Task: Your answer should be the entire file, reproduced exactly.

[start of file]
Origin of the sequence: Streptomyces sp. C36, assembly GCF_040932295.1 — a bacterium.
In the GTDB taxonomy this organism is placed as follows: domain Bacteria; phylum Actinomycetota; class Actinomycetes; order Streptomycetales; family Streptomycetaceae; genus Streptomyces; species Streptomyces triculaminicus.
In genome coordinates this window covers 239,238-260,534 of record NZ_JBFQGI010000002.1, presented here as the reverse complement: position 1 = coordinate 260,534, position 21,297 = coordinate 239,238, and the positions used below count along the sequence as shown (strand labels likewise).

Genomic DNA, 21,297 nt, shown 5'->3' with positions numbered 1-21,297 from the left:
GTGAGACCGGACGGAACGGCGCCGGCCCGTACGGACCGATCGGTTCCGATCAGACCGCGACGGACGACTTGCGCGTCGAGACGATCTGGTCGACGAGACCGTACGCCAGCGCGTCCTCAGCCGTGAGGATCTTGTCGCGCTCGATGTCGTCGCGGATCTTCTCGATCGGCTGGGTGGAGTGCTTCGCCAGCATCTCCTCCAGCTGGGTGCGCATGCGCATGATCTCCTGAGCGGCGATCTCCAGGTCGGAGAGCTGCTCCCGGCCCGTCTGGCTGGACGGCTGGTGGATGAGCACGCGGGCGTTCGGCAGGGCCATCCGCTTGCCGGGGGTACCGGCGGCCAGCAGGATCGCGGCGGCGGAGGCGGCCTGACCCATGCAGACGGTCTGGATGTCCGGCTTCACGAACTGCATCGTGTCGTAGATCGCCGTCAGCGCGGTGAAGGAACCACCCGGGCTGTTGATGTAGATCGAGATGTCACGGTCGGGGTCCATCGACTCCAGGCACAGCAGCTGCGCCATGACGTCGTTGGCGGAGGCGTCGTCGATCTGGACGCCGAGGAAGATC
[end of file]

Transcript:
Origin of the sequence: Streptomyces sp. C36, assembly GCF_040932295.1 — a bacterium.
In the GTDB taxonomy this organism is placed as follows: domain Bacteria; phylum Actinomycetota; class Actinomycetes; order Streptomycetales; family Streptomycetaceae; genus Streptomyces; species Streptomyces triculaminicus.
In genome coordinates this window covers 239,238-260,534 of record NZ_JBFQGI010000002.1, presented here as the reverse complement: position 1 = coordinate 260,534, position 21,297 = coordinate 239,238, and the positions used below count along the sequence as shown (strand labels likewise).

Genomic DNA, 21,297 nt, shown 5'->3' with positions numbered 1-21,297 from the left:
GTGAGACCGGACGGAACGGCGCCGGCCCGTACGGACCGATCGGTTCCGATCAGACCGCGACGGACGACTTGCGCGTCGAGACGATCTGGTCGACGAGACCGTACGCCAGCGCGTCCTCAGCCGTGAGGATCTTGTCGCGCTCGATGTCGTCGCGGATCTTCTCGATCGGCTGGGTGGAGTGCTTCGCCAGCATCTCCTCCAGCTGGGTGCGCATGCGCATGATCTCCTGAGCGGCGATCTCCAGGTCGGAGAGCTGCTCCCGGCCCGTCTGGCTGGACGGCTGGTGGATGAGCACGCGGGCGTTCGGCAGGGCCATCCGCTTGCCGGGGGTACCGGCGGCCAGCAGGATCGCGGCGGCGGAGGCGGCCTGACCCATGCAGACGGTCTGGATGTCCGGCTTCACGAACTGCATCGTGTCGTAGATCGCCGTCAGCGCGGTGAAGGAACCACCCGGGCTGTTGATGTAGATCGAGATGTCACGGTCGGGGTCCATCGACTCCAGGCACAGCAGCTGCGCCATGACGTCGTTGGCGGAGGCGTCGTCGATCTGGACGCCGAGGAAGATC